Audits and the need to reform the process has clearly become the industry’s top issue. The number of Medicare audits and the growing backlog at the Administrative Law Judge (ALJ) level, which now requires providers to wait up to three years to get their day in court to appeal a claims denial, clearly needs to be addressed. Many in Congress agree and, at the time of this writing, Representative Renee Ellmers (R-NC), a member of the House Energy and Commerce Committee, was in the process of introducing legislation to reform the DMEPOS audit process in order to provide some relief to address the significant problems.
Why is the industry in this situation, and what can we do to help advance commonsense reforms to address? DME providers are being audited by Medicare contractors, including Durable Medical Equipment Medicare Administrative Contractors (DME MACs), Zone Program Integrity Contractors (ZPICs), Recovery Audit Contractors (RACs) and the Comprehensive Error Rate Testing Contractor (CERTs). The multiple audits by the various auditors (sometimes for the same claim) are limiting a provider’s ability to serve patients. When Medicare contractors audit a claim within a rental cycle and deny a claim, all other claims within the rental cycle are also denied.
While most denials are overturned when they reach the ALJ level of appeal, in December 2013 the Office of Medicare Hearings and Appeals (OMHA) announced that they were suspending for up to 28 months the assignment of new cases to the ALJ hearing docket due to the more than 600,000-case backlog. Generally, it takes up to an additional six months for the actual hearing to occur. Chief ALJ, Nancy Griswold, reported at a recent OMHA Medicare Appellant Forum that they are receiving 15,000 new appeals requests per week—three times the amount received in fiscal year 2012. Of the 600,000 Medicare claims currently awaiting appeal, 25 percent of those are DME, even though DME is only 1.4 percent of the annual Medicare spend. As a result of the significant delays in getting paid for equipment already provided to Medicare beneficiaries, many providers have been forced to scale back services, while others have closed their businesses due to the negative impact on cash flow.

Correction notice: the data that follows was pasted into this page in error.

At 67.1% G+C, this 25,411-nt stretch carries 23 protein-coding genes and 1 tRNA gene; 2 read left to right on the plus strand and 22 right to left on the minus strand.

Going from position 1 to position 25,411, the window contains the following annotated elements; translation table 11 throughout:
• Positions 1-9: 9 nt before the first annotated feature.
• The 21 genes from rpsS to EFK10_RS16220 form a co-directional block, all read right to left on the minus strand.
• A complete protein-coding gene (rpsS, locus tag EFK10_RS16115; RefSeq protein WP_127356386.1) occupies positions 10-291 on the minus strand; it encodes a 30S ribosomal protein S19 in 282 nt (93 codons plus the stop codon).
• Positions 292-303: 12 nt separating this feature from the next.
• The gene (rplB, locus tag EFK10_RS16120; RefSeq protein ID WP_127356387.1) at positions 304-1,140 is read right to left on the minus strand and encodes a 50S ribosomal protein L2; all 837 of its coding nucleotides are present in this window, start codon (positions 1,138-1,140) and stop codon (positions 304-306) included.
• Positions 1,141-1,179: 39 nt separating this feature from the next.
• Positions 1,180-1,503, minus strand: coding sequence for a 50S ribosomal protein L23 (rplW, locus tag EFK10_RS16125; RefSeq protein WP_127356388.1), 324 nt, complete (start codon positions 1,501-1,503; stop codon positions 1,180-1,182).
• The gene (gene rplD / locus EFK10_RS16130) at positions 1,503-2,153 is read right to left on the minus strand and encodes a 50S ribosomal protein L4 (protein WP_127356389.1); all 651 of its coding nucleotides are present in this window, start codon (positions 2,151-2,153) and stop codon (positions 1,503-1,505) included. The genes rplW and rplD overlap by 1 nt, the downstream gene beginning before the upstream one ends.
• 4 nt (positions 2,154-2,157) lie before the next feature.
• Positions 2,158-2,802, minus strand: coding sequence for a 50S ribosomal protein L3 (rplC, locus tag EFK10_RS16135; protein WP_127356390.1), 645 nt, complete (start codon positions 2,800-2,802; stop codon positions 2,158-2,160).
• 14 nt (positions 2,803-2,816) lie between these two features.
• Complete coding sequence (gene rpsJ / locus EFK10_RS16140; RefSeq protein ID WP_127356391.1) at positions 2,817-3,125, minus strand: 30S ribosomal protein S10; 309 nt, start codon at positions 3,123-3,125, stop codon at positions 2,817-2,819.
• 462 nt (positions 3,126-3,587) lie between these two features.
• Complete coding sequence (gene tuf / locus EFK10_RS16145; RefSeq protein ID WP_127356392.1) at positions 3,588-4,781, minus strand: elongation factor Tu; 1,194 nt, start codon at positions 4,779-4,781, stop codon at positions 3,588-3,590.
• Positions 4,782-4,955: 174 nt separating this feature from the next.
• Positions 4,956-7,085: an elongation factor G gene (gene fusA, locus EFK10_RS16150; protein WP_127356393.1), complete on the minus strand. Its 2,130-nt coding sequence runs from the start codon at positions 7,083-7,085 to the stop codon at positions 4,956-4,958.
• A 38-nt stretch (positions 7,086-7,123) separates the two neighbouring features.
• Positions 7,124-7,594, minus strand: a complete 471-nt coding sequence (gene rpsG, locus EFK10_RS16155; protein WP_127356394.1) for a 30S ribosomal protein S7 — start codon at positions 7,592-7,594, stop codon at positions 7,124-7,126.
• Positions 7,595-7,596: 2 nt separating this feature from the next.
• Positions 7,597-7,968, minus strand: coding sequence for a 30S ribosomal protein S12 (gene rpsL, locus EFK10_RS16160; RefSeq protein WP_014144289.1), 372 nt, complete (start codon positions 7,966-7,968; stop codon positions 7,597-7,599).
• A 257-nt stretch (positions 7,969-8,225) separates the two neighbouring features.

In an effort to fix these serious problems, the American Association for Homecare (AAHomecare) and the North Carolina Association of Medical Equipment Suppliers (NCAMES) worked closely with Representative Renee Ellmers (R-NC) on the development of legislation that would require the Secretary of Health and Human Services (HHS) to work with industry stakeholders to establish standards to improve the effectiveness and efficiency of Medicare DME audits. Specifically, the legislation would achieve the following.
Create an Improper Payment Outreach and Education Program—To reduce improper payments, each Medicare administrative contractor would be required to establish and have in place an effective improper payment outreach and education program under which the contractor, through outreach, education, training and technical assistance activities, would provide to referral sources and DME suppliers.
Reduce Error Rates—Targeting audits by Medicare audit contractors with respect to high error DME suppliers identified.
Ensure Benefit Integrity Improvement—The Secretary of HHS would be required to ensure that all suppliers of medical equipment and supplies are audited at least once in a 24-month period to determine the supplier’s payment error rate. The Secretary is provided the authority to excuse suppliers with a low payment error rate from further audits for some or all of a 24-month period. Suppliers that fail to respond to more than 5 percent of the audit requests directed at them in a year are subject to a site visit and sanctions.
Require Application of Timely Filing Limits to Claims Subject to Payment Audits—Allowing for a timely filing override by the DME MACs for any claims related to an initial claim that is subject to a prepayment or RAC post-payment audit.
Congressional support for this legislation continues to grow. While this legislation will not solve all the issues that exist with regard to the flawed processes and procedures being used by some Medicare auditors, this legislation should go a long way toward restoring a fair and reasonable process to Medicare audits.